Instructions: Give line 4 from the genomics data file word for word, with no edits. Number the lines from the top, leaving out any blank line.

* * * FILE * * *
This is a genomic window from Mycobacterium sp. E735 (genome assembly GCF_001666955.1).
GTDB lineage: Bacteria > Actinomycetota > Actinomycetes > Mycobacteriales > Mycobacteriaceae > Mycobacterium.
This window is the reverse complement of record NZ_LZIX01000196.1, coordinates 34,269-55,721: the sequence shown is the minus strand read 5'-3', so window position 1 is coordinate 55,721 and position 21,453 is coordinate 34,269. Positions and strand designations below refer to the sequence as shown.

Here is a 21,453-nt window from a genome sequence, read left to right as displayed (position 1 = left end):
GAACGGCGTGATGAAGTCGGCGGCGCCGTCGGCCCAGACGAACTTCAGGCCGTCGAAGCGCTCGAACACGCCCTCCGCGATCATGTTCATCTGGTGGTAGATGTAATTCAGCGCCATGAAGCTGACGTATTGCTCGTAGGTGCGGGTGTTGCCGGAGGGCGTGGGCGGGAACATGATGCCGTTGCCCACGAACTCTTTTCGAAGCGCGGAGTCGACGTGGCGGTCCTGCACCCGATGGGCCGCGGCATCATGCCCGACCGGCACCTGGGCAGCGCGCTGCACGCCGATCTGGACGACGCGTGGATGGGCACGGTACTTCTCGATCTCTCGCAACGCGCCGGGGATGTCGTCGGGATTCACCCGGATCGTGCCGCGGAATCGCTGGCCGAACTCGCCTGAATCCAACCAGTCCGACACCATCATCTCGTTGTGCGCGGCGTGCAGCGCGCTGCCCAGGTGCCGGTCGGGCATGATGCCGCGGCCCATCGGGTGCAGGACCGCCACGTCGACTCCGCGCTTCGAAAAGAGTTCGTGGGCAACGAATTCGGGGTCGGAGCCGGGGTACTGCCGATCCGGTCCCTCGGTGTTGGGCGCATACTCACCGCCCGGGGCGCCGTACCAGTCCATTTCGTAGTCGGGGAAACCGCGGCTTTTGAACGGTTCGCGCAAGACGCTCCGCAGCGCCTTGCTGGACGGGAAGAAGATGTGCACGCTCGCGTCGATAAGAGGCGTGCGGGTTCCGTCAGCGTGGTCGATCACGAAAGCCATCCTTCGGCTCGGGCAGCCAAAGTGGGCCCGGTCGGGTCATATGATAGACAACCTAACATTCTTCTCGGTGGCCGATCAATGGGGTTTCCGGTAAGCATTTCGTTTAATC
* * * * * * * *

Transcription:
Here is a 21,453-nt window from a genome sequence, read left to right as displayed (position 1 = left end):